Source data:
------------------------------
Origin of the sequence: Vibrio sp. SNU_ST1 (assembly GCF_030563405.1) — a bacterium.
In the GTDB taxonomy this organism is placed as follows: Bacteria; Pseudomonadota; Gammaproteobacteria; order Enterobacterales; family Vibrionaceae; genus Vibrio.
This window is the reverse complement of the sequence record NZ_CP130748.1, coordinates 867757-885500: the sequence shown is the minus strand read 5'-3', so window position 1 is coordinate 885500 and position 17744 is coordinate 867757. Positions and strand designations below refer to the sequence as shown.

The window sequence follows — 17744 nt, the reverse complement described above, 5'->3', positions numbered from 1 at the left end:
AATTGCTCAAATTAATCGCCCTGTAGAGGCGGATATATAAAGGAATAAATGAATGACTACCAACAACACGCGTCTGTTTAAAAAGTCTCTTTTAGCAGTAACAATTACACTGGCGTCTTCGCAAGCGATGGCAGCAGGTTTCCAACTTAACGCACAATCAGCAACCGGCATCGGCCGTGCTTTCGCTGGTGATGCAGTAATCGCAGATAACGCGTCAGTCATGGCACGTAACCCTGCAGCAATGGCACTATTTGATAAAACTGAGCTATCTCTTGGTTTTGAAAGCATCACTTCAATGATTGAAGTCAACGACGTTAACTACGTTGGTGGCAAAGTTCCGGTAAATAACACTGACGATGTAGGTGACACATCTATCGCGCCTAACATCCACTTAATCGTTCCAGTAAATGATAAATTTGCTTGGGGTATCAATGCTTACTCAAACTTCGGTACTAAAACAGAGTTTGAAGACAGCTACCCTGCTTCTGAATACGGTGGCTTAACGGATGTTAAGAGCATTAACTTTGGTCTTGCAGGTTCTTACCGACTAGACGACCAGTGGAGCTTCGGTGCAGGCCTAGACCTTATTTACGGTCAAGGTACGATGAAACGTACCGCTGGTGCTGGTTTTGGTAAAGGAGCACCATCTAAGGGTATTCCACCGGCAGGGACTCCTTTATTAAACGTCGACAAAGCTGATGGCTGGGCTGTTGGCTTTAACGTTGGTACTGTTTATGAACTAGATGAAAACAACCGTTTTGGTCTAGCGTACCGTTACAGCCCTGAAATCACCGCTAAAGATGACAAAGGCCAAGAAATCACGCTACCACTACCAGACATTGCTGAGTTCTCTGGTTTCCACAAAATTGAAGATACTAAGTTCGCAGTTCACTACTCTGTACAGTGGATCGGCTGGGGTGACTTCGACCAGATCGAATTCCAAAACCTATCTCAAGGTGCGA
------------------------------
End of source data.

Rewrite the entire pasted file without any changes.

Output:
Origin of the sequence: Vibrio sp. SNU_ST1 (assembly GCF_030563405.1) — a bacterium.
In the GTDB taxonomy this organism is placed as follows: Bacteria; Pseudomonadota; Gammaproteobacteria; order Enterobacterales; family Vibrionaceae; genus Vibrio.
This window is the reverse complement of the sequence record NZ_CP130748.1, coordinates 867757-885500: the sequence shown is the minus strand read 5'-3', so window position 1 is coordinate 885500 and position 17744 is coordinate 867757. Positions and strand designations below refer to the sequence as shown.

The window sequence follows — 17744 nt, the reverse complement described above, 5'->3', positions numbered from 1 at the left end:
AATTGCTCAAATTAATCGCCCTGTAGAGGCGGATATATAAAGGAATAAATGAATGACTACCAACAACACGCGTCTGTTTAAAAAGTCTCTTTTAGCAGTAACAATTACACTGGCGTCTTCGCAAGCGATGGCAGCAGGTTTCCAACTTAACGCACAATCAGCAACCGGCATCGGCCGTGCTTTCGCTGGTGATGCAGTAATCGCAGATAACGCGTCAGTCATGGCACGTAACCCTGCAGCAATGGCACTATTTGATAAAACTGAGCTATCTCTTGGTTTTGAAAGCATCACTTCAATGATTGAAGTCAACGACGTTAACTACGTTGGTGGCAAAGTTCCGGTAAATAACACTGACGATGTAGGTGACACATCTATCGCGCCTAACATCCACTTAATCGTTCCAGTAAATGATAAATTTGCTTGGGGTATCAATGCTTACTCAAACTTCGGTACTAAAACAGAGTTTGAAGACAGCTACCCTGCTTCTGAATACGGTGGCTTAACGGATGTTAAGAGCATTAACTTTGGTCTTGCAGGTTCTTACCGACTAGACGACCAGTGGAGCTTCGGTGCAGGCCTAGACCTTATTTACGGTCAAGGTACGATGAAACGTACCGCTGGTGCTGGTTTTGGTAAAGGAGCACCATCTAAGGGTATTCCACCGGCAGGGACTCCTTTATTAAACGTCGACAAAGCTGATGGCTGGGCTGTTGGCTTTAACGTTGGTACTGTTTATGAACTAGATGAAAACAACCGTTTTGGTCTAGCGTACCGTTACAGCCCTGAAATCACCGCTAAAGATGACAAAGGCCAAGAAATCACGCTACCACTACCAGACATTGCTGAGTTCTCTGGTTTCCACAAAATTGAAGATACTAAGTTCGCAGTTCACTACTCTGTACAGTGGATCGGCTGGGGTGACTTCGACCAGATCGAATTCCAAAACCTATCTCAAGGTGCGA